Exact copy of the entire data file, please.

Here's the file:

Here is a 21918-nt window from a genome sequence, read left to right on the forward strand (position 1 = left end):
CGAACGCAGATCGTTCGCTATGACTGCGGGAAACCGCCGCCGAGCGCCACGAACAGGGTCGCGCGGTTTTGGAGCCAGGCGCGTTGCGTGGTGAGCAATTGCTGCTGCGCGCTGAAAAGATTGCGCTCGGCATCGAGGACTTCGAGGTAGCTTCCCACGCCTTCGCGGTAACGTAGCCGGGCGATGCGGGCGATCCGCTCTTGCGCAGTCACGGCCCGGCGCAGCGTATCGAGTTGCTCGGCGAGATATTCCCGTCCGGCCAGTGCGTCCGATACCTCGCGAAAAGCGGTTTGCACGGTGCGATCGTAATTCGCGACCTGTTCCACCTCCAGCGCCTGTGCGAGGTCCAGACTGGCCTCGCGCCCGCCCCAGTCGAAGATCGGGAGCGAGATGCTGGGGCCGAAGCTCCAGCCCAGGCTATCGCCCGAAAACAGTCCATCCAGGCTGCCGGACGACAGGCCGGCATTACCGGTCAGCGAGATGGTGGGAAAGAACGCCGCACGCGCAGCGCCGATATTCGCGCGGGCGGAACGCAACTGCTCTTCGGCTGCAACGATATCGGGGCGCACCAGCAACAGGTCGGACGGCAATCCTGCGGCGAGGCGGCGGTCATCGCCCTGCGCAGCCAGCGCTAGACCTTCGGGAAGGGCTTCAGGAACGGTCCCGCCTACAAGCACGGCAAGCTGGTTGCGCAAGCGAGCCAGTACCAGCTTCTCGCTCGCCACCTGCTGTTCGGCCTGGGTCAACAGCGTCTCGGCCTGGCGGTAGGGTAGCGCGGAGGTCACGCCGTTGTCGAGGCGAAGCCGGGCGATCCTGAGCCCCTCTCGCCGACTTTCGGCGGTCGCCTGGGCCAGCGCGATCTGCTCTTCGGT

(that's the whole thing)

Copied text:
Here is a 21918-nt window from a genome sequence, read left to right on the forward strand (position 1 = left end):
CGAACGCAGATCGTTCGCTATGACTGCGGGAAACCGCCGCCGAGCGCCACGAACAGGGTCGCGCGGTTTTGGAGCCAGGCGCGTTGCGTGGTGAGCAATTGCTGCTGCGCGCTGAAAAGATTGCGCTCGGCATCGAGGACTTCGAGGTAGCTTCCCACGCCTTCGCGGTAACGTAGCCGGGCGATGCGGGCGATCCGCTCTTGCGCAGTCACGGCCCGGCGCAGCGTATCGAGTTGCTCGGCGAGATATTCCCGTCCGGCCAGTGCGTCCGATACCTCGCGAAAAGCGGTTTGCACGGTGCGATCGTAATTCGCGACCTGTTCCACCTCCAGCGCCTGTGCGAGGTCCAGACTGGCCTCGCGCCCGCCCCAGTCGAAGATCGGGAGCGAGATGCTGGGGCCGAAGCTCCAGCCCAGGCTATCGCCCGAAAACAGTCCATCCAGGCTGCCGGACGACAGGCCGGCATTACCGGTCAGCGAGATGGTGGGAAAGAACGCCGCACGCGCAGCGCCGATATTCGCGCGGGCGGAACGCAACTGCTCTTCGGCTGCAACGATATCGGGGCGCACCAGCAACAGGTCGGACGGCAATCCTGCGGCGAGGCGGCGGTCATCGCCCTGCGCAGCCAGCGCTAGACCTTCGGGAAGGGCTTCAGGAACGGTCCCGCCTACAAGCACGGCAAGCTGGTTGCGCAAGCGAGCCAGTACCAGCTTCTCGCTCGCCACCTGCTGTTCGGCCTGGGTCAACAGCGTCTCGGCCTGGCGGTAGGGTAGCGCGGAGGTCACGCCGTTGTCGAGGCGAAGCCGGGCGATCCTGAGCCCCTCTCGCCGACTTTCGGCGGTCGCCTGGGCCAGCGCGATCTGCTCTTCGGT